client.blog_likes(blogName) # get the likes on a blog
client.followers(blogName) # get the followers of a blog
client.blog_following(blogName) # get the publicly exposed blogs that [blogName] follows
client.queue(blogName) # get the queue for a given blog
client.submission(blogName) # get the submissions for a given blog

Post Methods

Creating posts

PyTumblr lets you create all of the various types that Tumblr supports. When using these types there are a few defaults that are able to be used with any post type.

The default supported types are described below.

  • state - a string, the state of the post. Supported types are published, draft, queue, private
  • tags - a list, a list of strings that you want tagged on the post. eg: ["testing", "magic", "1"]
  • tweet - a string, the string of the customized tweet you want. eg: "Man I love my mega awesome post!"
  • date - a string, the customized GMT that you want
  • format - a string, the format that your post is in. Support types are html or markdown
  • slug - a string, the slug for the url of the post you want

We'll show examples throughout of these default examples while showcasing all the specific post types.

Creating a photo post

Creating a photo post supports a bunch of different options plus the described default options * caption - a string, the user supplied caption * link - a string, the "click-through" url for the photo * source - a string, the url for the photo you want to use (use this or the data parameter) * data - a list or string, a list of filepaths or a single file path for multipart file upload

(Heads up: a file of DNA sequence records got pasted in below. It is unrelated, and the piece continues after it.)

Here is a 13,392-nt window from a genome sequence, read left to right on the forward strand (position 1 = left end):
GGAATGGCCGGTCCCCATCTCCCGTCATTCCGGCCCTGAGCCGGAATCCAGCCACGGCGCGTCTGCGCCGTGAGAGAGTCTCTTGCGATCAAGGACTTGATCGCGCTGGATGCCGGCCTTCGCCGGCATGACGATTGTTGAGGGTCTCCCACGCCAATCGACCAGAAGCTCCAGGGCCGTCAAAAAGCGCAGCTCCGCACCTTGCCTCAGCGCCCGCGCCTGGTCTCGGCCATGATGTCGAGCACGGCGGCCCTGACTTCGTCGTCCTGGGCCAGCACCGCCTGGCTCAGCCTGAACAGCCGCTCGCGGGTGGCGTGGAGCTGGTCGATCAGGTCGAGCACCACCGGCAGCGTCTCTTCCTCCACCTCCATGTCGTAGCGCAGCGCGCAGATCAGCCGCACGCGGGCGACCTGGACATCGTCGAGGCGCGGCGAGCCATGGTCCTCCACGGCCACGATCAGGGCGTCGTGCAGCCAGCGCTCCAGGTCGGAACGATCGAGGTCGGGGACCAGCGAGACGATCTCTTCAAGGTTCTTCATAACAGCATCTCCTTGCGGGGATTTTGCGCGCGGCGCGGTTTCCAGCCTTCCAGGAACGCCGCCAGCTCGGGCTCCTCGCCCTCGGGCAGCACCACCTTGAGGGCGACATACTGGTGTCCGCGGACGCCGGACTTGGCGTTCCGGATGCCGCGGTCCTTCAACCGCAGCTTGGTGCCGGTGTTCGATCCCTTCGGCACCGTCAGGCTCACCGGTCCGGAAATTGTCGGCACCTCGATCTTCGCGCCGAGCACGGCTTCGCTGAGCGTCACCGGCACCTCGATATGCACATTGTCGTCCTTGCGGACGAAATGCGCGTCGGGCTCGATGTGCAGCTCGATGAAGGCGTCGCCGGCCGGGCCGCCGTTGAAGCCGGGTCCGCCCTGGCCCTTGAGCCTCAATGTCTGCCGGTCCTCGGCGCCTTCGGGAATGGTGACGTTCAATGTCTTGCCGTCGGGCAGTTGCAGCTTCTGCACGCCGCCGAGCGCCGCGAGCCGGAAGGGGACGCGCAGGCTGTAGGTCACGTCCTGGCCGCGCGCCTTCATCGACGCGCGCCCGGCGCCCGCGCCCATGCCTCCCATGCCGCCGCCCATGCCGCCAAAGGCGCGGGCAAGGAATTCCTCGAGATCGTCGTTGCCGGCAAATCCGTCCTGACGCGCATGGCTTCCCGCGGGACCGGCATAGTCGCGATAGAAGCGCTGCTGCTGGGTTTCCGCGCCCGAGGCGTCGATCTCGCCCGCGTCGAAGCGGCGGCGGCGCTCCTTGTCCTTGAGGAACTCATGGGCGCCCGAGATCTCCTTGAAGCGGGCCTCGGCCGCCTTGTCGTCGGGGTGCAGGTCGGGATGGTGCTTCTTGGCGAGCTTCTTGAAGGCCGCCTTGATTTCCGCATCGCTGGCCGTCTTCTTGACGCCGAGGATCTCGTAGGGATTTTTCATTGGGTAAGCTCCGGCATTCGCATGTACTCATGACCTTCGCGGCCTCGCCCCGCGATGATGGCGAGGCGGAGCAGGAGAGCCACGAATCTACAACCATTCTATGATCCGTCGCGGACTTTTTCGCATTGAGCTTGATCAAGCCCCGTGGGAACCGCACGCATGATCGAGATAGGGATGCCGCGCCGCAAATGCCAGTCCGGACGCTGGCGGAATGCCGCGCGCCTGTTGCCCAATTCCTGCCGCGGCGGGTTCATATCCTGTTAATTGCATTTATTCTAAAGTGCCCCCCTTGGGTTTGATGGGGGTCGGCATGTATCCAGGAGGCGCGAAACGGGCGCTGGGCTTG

#Creates a photo post using a source URL
client.create_photo(blogName, state="published", tags=["testing", "ok"],

#Creates a photo post using a local filepath
client.create_photo(blogName, state="queue", tags=["testing", "ok"],
                    tweet="Woah this is an incredible sweet post [URL]",

#Creates a photoset post using several local filepaths
client.create_photo(blogName, state="draft", tags=["jb is cool"], format="markdown",
                    data=["/Users/johnb/path/to/my/image.jpg", "/Users/johnb/Pictures/kittens.jpg"],
                    caption="## Mega sweet kittens")

Creating a text post

Creating a text post supports the same options as default and just a two other parameters * title - a string, the optional title for the post. Supports markdown or html * body - a string, the body of the of the post. Supports markdown or html

#Creating a text post
client.create_text(blogName, state="published", slug="testing-text-posts", title="Testing", body="testing1 2 3 4")

Creating a quote post

Creating a quote post supports the same options as default and two other parameter * quote - a string, the full text of the qote. Supports markdown or html * source - a string, the cited source. HTML supported

#Creating a quote post
client.create_quote(blogName, state="queue", quote="I am the Walrus", source="Ringo")

Creating a link post

  • title - a string, the title of post that you want. Supports HTML entities.
  • url - a string, the url that you want to create a link post for.
  • description - a string, the desciption of the link that you have
#Create a link post
client.create_link(blogName, title="I like to search things, you should too.", url="",
                   description="Search is pretty cool when a duck does it.")

Creating a chat post